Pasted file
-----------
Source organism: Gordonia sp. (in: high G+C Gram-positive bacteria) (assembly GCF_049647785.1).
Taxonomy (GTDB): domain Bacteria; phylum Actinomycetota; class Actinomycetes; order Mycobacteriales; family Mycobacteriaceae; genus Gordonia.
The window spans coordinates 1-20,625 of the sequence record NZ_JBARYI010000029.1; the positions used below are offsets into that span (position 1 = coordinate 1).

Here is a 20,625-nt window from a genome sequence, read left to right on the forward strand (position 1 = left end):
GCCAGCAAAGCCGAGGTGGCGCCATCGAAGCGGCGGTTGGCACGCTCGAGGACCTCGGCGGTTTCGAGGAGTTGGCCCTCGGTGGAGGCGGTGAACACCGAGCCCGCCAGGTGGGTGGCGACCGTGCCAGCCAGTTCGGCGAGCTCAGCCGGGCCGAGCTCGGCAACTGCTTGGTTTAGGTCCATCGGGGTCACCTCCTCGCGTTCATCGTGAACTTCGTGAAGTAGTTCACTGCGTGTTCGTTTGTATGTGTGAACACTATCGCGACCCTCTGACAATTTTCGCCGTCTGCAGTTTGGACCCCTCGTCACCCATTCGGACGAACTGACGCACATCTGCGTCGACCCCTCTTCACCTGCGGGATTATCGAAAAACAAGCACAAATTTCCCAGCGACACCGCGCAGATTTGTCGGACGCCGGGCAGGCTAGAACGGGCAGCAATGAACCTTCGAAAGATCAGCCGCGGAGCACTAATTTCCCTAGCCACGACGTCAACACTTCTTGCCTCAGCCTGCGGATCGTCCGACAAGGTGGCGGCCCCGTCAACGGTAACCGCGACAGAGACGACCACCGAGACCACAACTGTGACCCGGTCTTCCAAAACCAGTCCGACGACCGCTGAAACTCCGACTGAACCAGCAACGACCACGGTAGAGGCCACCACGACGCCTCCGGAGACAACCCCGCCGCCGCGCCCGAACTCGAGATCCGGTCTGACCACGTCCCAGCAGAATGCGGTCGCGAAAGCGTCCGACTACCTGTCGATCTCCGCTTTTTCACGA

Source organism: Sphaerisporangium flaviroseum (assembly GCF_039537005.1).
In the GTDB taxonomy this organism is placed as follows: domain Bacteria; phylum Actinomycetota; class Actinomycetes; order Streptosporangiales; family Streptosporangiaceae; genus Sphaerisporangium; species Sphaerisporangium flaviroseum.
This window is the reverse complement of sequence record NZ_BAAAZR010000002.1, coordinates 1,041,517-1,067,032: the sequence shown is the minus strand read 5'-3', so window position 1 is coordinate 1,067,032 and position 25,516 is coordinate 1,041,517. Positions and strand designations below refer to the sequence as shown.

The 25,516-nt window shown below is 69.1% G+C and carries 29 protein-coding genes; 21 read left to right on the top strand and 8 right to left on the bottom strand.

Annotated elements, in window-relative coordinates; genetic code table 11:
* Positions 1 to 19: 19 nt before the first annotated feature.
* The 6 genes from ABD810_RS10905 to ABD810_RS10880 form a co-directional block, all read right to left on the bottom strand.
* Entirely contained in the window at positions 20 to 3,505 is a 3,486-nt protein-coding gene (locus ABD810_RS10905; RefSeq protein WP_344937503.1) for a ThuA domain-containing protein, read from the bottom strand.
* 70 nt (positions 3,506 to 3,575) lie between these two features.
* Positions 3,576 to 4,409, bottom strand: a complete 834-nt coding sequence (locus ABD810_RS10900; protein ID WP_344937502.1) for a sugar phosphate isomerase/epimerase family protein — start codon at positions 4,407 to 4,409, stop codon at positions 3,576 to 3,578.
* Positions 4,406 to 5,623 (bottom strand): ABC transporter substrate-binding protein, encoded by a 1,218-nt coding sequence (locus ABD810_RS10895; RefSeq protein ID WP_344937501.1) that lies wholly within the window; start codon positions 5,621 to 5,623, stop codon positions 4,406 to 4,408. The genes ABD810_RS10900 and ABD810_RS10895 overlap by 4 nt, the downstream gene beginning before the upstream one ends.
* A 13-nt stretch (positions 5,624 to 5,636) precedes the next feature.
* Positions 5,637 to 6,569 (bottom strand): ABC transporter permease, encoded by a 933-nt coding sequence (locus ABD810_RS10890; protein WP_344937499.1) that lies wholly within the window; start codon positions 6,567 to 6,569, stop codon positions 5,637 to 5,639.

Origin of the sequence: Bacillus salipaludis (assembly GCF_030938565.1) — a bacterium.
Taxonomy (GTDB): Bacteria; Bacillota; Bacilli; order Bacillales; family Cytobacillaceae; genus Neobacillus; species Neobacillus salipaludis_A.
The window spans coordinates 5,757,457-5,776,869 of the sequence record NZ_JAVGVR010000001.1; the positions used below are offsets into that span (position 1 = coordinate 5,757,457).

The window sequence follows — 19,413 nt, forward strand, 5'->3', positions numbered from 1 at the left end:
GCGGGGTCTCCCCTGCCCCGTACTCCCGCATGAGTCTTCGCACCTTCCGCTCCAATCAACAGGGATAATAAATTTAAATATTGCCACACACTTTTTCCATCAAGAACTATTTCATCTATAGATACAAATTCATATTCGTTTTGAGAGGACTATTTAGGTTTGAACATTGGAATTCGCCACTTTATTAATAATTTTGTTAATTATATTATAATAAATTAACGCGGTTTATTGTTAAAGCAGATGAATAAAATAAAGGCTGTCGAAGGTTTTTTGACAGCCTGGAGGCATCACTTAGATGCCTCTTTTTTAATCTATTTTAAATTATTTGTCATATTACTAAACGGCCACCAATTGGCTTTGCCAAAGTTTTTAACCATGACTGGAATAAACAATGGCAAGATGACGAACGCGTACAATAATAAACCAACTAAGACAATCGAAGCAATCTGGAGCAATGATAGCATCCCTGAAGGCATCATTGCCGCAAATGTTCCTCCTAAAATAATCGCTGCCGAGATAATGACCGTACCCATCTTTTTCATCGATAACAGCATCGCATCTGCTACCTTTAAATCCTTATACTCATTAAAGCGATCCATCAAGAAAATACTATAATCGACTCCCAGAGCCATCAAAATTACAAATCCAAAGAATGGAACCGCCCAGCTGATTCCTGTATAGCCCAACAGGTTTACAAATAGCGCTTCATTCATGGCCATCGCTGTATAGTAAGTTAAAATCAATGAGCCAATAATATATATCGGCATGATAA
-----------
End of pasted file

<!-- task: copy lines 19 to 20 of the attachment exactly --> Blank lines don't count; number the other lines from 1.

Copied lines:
Origin of the sequence: Bacillus salipaludis (assembly GCF_030938565.1) — a bacterium.
Taxonomy (GTDB): Bacteria; Bacillota; Bacilli; order Bacillales; family Cytobacillaceae; genus Neobacillus; species Neobacillus salipaludis_A.